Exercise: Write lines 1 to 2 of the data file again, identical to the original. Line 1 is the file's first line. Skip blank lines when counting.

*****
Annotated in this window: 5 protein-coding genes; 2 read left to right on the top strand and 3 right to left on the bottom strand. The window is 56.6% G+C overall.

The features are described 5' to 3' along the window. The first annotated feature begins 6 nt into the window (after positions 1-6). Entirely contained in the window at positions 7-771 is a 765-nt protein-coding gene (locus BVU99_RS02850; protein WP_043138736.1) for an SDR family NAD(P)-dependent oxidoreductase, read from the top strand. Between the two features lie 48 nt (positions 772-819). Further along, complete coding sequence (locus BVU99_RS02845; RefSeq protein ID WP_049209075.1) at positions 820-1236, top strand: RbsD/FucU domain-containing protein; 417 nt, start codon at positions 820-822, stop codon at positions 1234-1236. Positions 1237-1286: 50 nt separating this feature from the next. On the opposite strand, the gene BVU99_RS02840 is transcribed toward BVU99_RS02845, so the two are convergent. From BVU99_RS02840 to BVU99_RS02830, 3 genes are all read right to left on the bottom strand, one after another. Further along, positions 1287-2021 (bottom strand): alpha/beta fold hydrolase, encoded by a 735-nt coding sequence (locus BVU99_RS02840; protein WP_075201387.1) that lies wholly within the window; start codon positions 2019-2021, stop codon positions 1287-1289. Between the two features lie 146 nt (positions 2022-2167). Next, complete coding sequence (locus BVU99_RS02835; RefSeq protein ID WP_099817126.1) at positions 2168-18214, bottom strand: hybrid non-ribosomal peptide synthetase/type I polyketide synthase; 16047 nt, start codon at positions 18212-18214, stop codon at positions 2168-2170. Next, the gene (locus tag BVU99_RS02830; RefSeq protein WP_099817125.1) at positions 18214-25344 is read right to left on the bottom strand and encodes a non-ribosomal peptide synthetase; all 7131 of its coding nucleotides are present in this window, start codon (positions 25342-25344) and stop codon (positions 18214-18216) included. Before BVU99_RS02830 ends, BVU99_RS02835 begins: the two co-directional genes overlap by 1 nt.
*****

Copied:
Annotated in this window: 5 protein-coding genes; 2 read left to right on the top strand and 3 right to left on the bottom strand. The window is 56.6% G+C overall.

The features are described 5' to 3' along the window. The first annotated feature begins 6 nt into the window (after positions 1-6). Entirely contained in the window at positions 7-771 is a 765-nt protein-coding gene (locus BVU99_RS02850; protein WP_043138736.1) for an SDR family NAD(P)-dependent oxidoreductase, read from the top strand. Between the two features lie 48 nt (positions 772-819). Further along, complete coding sequence (locus BVU99_RS02845; RefSeq protein ID WP_049209075.1) at positions 820-1236, top strand: RbsD/FucU domain-containing protein; 417 nt, start codon at positions 820-822, stop codon at positions 1234-1236. Positions 1237-1286: 50 nt separating this feature from the next. On the opposite strand, the gene BVU99_RS02840 is transcribed toward BVU99_RS02845, so the two are convergent. From BVU99_RS02840 to BVU99_RS02830, 3 genes are all read right to left on the bottom strand, one after another. Further along, positions 1287-2021 (bottom strand): alpha/beta fold hydrolase, encoded by a 735-nt coding sequence (locus BVU99_RS02840; protein WP_075201387.1) that lies wholly within the window; start codon positions 2019-2021, stop codon positions 1287-1289. Between the two features lie 146 nt (positions 2022-2167). Next, complete coding sequence (locus BVU99_RS02835; RefSeq protein ID WP_099817126.1) at positions 2168-18214, bottom strand: hybrid non-ribosomal peptide synthetase/type I polyketide synthase; 16047 nt, start codon at positions 18212-18214, stop codon at positions 2168-2170. Next, the gene (locus tag BVU99_RS02830; RefSeq protein WP_099817125.1) at positions 18214-25344 is read right to left on the bottom strand and encodes a non-ribosomal peptide synthetase; all 7131 of its coding nucleotides are present in this window, start codon (positions 25342-25344) and stop codon (positions 18214-18216) included. Before BVU99_RS02830 ends, BVU99_RS02835 begins: the two co-directional genes overlap by 1 nt.